I don't quite know what's happening with open source right now, but it's under attack, that's for sure. I'll be talking about this with some people at FOSDEM this weekend to see if I can learn something more about it.

Hmm sounds like the end of Fedora if they are going that way, Would be a shame I love RPM but openSUSE does not seem to fit with me :S anyways.

Report what you find out please, see if Fedora is in the shit

Fedora is not going away anytime soon, I'm still going to keep a Fedora Rawhide system, and without Fedora, linux would not look as good as it does now. The only thing is the corporate control. Obviously, the statutes of Fedora do not contain enough guarantees as to their independence, and even if they would, it's most probable that the powers that be have definitively infiltrated US open source development. A lot of open source development was ostentatively moved from the US to another country (EU or China) during 2013, and there are still other companies that are planning the same thing. Even AMD has started using its German 2002 patent and copyright marks again recently, instead of the US ones that they had been using for years now, even though AMD has closed their German dev center in 2013 (because the unofficial mother company, ATIC, does the AMD development now, in the same building, with the same people, but not under the AMD name any more). Everybody's running away from the NSA. 'Murica is going to feel it on the economic side, but RedHat will be the one company that will feel it the less, and they know it, and that's why they do crap like that, because they are starting to feel powerful, and power corrupts.

I don't quite know what's happening with open source right now, but it's under attack, that's for sure.

True, but when hasn't it been under attack...



I'd rather not use a DE that has the geolocation spyware in the first place.

This is true, People who don't understand tech like to attack it, KILL IT WITH FIRE, GET YOUR PITCHFORKS etc etc... Like windows users, Linux this and that, because you don't understand it.

Same in courts, the people in there passing FISA etc have no idea what the effects are for technology, for them included, they cant see past the sheet that is given to them, And they have assisted the NSA in destroying the future, because they don't understand.

Under-educated in understanding things outside your comfort zone, how do we expect to evolve when all we do is fight the future, even if it scary.

When has open source not been under attack... easy, when people use it to make money.

There is a big difference between "open source" and "free software". Open source is just the application of the unique ability that the human species has as opposed to all other animals, to pass knowledge to others, so that the next generation may always learn faster. The homo sapiens is the only known organism that can leverage complex logical structures like that. The one thing that made this possible, is language.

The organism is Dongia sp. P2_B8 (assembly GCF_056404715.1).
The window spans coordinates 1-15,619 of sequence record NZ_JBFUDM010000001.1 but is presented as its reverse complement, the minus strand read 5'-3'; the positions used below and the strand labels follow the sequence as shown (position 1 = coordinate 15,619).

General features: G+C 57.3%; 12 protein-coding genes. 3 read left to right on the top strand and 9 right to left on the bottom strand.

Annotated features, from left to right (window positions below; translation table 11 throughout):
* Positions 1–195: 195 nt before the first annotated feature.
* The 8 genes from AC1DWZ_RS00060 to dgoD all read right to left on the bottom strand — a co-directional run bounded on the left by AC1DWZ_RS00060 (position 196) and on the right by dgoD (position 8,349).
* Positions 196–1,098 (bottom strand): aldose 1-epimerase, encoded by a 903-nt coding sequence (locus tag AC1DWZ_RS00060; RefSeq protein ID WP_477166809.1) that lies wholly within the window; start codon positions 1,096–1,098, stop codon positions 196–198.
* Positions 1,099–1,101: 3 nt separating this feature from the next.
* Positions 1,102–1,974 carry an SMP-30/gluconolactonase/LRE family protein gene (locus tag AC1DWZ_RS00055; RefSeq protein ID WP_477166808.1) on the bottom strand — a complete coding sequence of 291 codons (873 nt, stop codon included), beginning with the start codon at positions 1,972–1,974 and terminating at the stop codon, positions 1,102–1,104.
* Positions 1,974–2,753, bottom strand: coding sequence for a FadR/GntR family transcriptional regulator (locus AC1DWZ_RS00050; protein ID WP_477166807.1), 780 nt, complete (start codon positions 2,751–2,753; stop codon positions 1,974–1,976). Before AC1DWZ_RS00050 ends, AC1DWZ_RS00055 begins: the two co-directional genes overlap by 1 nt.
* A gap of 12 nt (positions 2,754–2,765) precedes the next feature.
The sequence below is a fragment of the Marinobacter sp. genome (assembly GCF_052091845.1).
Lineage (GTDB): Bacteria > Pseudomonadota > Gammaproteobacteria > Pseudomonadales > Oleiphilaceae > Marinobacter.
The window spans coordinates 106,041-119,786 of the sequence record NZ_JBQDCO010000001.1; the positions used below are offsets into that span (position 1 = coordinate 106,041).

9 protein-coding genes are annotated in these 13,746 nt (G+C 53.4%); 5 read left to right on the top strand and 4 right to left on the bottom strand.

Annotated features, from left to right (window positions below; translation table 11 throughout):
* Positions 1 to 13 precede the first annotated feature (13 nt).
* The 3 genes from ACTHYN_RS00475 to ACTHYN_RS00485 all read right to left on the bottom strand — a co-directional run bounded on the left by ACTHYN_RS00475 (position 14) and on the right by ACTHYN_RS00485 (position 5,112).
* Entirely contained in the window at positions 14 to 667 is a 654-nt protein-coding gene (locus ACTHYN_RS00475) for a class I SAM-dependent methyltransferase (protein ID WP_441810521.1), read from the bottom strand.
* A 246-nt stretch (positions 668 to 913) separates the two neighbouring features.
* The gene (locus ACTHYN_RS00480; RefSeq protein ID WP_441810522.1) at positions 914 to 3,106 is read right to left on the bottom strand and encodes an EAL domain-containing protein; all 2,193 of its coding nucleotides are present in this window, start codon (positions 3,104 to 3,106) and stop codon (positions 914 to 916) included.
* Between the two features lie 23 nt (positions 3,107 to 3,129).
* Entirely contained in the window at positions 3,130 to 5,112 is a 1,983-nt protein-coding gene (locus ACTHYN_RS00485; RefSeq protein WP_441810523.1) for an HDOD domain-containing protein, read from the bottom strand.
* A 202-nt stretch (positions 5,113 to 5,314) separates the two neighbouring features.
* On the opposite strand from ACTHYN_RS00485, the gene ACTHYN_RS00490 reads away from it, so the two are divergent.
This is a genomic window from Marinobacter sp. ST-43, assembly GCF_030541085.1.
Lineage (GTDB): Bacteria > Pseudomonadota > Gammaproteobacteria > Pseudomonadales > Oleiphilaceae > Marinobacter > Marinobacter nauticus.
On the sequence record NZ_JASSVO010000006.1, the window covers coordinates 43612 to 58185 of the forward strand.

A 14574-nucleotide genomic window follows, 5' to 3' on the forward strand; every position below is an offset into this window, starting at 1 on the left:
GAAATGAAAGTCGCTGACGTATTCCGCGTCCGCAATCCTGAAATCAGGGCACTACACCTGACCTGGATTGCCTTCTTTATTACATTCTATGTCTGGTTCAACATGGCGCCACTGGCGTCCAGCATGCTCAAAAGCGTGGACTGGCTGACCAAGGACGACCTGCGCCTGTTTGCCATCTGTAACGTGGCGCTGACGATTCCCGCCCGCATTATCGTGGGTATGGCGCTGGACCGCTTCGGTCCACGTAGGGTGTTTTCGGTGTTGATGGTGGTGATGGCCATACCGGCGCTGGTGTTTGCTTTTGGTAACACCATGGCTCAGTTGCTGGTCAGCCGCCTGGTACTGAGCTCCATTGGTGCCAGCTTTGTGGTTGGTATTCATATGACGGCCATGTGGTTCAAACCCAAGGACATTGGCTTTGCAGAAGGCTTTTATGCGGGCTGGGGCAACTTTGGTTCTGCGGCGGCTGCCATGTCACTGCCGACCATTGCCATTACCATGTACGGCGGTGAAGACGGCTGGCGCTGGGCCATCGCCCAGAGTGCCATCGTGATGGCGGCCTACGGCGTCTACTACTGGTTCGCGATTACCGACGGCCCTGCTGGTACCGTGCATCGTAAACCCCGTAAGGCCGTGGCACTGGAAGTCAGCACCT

Proprietary software is just the emanation of the very principle that has dominated most of the Christian history of mankind. Microsoft is like Christianity. Before christianity, common people were allowed to read the source code of knowledge, in the ancient greek cultures, most civilians had easy access to literacy education. Before christianity took over the Roman empire and made it into the christian empire it still is right now, Romans were literate, and that was their force... knowledge was leveraged, and great things were accomplished.

But then christianity came, and became corporate. The board of directors and major shareholders, thought that it would be a good thing to prevent the people from reading and interpreting the source code. Corporate christianity started to censor historical writings, and started replacing them with "official" scriptures. Laws were made to protect the corporate monopoly. The knowledge that had been transferred throughout generations, was lost to serve the corporate monopoly, and the results are well known: the fall of the Roman empire, the fall of civilization, a relapse to pre-ancient-greek ignorance, disease, lack of hygiene, holy wars, destruction, and abolition of the freedoms and rights that civilians had in the Roman empire, and total substitution of those rights with a system of religion-sanctioned nepotist totalitarianism, that still exists today, as still a lot of countries have royal families that have conquered their reign by brutal bloodshed and exploitation.

When the printing press came, this pretty much had the very same consequences as when the Internet became public. There was a sudden and exponential rise in sharing of knowledge, and that almost immediately led to the undermining of the censorship of christianity by the protestant movement. Entire cities and countries were murdered by Vatican- and Royal family-sanctioned mercenary armies (Magdeburg in Germany for instance, which was important in Martin Luther's life, was burned down completely, and more than 20000 inhabitants were systematically massacred over three weeks of door to door searches).